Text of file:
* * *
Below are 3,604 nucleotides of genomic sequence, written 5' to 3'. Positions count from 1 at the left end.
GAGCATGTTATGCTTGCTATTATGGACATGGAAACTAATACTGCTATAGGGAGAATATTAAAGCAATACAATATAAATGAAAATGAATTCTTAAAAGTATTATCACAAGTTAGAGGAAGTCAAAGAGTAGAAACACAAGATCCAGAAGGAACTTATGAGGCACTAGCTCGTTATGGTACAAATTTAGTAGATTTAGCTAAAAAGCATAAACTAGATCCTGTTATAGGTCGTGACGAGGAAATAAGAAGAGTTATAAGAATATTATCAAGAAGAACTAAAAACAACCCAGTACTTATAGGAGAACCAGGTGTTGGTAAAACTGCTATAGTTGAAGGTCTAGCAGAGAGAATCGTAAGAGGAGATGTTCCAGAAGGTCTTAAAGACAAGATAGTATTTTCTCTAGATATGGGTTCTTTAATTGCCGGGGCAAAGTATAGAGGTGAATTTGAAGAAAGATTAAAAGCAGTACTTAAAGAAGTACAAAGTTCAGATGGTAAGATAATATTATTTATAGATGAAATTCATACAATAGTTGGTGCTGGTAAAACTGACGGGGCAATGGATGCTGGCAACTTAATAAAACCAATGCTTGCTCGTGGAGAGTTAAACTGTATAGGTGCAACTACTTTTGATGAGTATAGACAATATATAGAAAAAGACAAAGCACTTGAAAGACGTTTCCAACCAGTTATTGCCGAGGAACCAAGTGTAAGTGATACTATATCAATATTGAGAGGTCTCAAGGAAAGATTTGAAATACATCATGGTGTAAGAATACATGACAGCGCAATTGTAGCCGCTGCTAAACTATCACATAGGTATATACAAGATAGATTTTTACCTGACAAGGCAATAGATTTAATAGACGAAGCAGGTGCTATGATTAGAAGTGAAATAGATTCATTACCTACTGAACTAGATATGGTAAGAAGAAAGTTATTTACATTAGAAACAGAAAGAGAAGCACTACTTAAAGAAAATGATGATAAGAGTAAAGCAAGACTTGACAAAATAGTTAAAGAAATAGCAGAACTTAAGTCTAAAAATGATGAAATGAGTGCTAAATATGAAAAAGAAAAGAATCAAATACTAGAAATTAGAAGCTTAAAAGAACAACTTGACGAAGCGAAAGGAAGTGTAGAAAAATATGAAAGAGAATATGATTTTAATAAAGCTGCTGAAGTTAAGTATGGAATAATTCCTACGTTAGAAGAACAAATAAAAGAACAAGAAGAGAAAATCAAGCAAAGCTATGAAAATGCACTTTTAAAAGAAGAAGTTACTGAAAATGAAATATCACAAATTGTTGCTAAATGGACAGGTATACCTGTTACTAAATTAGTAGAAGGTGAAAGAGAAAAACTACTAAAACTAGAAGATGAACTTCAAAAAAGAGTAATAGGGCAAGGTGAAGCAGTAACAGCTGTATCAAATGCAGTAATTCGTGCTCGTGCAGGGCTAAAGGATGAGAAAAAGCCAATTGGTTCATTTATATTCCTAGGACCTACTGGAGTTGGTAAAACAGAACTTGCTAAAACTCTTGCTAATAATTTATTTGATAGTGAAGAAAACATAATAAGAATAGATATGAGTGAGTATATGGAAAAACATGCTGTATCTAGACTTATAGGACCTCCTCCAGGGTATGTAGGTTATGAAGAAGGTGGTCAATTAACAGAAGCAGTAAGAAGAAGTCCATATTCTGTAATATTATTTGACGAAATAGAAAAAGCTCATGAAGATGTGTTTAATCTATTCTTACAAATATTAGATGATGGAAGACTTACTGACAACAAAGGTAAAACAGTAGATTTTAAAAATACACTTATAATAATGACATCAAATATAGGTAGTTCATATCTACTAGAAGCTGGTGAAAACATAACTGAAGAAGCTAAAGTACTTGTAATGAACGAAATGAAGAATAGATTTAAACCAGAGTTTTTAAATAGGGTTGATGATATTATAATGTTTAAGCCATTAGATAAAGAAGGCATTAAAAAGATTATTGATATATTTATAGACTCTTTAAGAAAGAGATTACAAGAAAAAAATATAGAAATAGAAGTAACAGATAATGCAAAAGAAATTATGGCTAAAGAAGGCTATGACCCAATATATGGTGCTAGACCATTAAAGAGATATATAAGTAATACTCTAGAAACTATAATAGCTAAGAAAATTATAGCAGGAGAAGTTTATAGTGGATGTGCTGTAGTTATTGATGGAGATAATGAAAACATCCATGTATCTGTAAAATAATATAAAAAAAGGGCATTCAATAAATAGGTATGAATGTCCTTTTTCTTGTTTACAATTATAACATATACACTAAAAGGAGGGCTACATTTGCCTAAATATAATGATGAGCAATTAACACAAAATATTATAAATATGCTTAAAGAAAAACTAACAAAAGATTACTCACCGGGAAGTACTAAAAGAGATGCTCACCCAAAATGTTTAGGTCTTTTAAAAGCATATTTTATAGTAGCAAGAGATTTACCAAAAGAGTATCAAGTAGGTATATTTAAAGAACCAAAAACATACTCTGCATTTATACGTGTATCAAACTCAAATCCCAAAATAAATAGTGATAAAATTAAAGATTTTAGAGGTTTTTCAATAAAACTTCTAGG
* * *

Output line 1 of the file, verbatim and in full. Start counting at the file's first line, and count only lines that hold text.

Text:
Below are 3,604 nucleotides of genomic sequence, written 5' to 3'. Positions count from 1 at the left end.